Horror animal cruelty video sparks new call for export ban

Disturbing images of animal cruelty, reportedly involving Australian cattle, have emerged from Egypt.
Disturbing images of animal cruelty, reportedly involving Australian cattle, have emerged from Egypt.

MORE horrific footage, allegedly of Australian cattle being slaughtered in Egypt, was shown in Parliament House in Canberra on Thursday.

The footage was aired by Animals Australia's Lyn White and independent Andrew Wilkie, both of whom again called for a ban on the live export trade.

It shows cattle, likely exported live from Australia, having their throats and tendons slashed, in contravention of Australia's Exporter Supply Chain Assurance System.

Ms White said the horrendous footage should finally spark action by federal parliamentarians to stop the live export trade.

The footage comes a week after similar footage emerged from Egypt, filmed by an Egyptian veterinarian inside an abattoir approved under the ESCAS.

Before the previous images aired, the industry and Commonwealth immediately suspended live exports to Egypt, pending the outcome of an investigation.

Ms White said the latest footage, filmed by a different Egyptian veterinarian at a second abattoir, was referred to the Department of Agriculture within 48 hours of AA receiving it.

The department confirmed it received the footage on Wednesday, and was assessing it as part of the original investigation into the footage aired a week ago.

A spokesman for the department said the government was working with Egypt to conduct the joint investigation, which would be "prompt, thorough and no shortcuts will be taken".

Ms White said the video showed the current controls were not working to ensure the welfare of Australian-bred animals in overseas markets.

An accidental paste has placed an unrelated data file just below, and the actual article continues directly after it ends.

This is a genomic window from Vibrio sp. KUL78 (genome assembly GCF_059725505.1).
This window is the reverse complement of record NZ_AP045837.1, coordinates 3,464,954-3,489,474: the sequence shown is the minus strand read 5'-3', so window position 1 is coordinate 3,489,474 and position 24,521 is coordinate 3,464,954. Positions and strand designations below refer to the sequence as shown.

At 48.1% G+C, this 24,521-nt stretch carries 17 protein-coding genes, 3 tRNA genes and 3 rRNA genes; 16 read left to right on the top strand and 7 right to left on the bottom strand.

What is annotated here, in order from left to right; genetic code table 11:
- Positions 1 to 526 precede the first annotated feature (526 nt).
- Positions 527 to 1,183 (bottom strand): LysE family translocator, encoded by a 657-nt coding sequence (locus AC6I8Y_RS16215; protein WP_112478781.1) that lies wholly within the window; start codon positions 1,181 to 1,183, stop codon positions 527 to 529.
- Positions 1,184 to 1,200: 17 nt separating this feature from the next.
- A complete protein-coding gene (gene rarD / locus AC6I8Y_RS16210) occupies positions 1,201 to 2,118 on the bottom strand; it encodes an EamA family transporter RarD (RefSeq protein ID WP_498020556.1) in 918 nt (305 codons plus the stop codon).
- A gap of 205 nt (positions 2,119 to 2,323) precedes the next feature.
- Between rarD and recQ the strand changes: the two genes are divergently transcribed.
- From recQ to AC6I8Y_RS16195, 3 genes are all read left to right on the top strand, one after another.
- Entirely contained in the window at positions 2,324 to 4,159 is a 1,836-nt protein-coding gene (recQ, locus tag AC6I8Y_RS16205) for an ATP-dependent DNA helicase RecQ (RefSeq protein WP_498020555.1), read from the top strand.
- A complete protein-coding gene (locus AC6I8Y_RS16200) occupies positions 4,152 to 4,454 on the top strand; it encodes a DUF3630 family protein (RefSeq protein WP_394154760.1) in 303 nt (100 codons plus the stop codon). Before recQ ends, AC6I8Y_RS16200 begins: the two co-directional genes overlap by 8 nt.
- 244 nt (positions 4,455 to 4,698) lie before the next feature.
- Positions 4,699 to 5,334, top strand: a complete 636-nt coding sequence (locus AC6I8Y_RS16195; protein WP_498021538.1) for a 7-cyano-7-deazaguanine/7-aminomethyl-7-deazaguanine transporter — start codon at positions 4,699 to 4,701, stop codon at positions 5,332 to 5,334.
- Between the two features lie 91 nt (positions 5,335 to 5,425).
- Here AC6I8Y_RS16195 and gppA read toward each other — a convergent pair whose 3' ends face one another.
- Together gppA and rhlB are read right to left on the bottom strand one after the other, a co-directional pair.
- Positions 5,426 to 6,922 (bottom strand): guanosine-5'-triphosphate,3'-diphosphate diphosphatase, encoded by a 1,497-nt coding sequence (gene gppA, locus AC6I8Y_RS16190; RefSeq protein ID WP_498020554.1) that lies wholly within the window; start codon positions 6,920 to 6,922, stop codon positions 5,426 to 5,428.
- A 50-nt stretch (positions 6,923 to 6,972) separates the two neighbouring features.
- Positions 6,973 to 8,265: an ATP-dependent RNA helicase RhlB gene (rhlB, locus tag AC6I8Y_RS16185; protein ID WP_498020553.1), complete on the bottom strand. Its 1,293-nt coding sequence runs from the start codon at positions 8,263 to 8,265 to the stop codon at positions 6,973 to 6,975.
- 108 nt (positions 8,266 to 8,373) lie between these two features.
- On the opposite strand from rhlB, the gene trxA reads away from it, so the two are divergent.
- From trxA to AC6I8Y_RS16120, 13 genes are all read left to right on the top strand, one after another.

However, she said she did not know when the footage was taken, indicating it may have been filmed as early at 2010, before the new export assurance system was put in place.

She said it was up to the Federal Government to determine the age and location of the footage, not Animals Australia.

Ms White was supported by Mr Wilkie, who said he planned to introduce his third bill attempting to outlaw the live export trade.

However, Mr Wilkie's bill was not included in Thursday's parliamentary notice paper, indicating he does not have wider support for the bill.

But he said: "There are politicians on both sides of the house who support a ban on live exports.

"What I am calling for here is for Julia Gillard and Tony Abbott and their MPs to support a conscience vote on my private members bill," he said.

"The Australian public do not want this trade to go on, and there are more profitable, better alternatives."

Mr Wilkie said he believed there were economic benefits from stopping the live export trade in favour of more domestic processing of cattle, and export frozen or boxed beef and sheep meat.

He also posed a question to Prime Minister Julia Gillard in Question Time on Thursday, asking what was being done to stop the trade.

Ms Gillard said as with all regulation, the vast majority of people do the right thing most of the time.

"That is the approach we are taking to the live animal export industry and the approach we continue to take," she said.

Topics:  andrew wilkie animal cruelty cattle live exports

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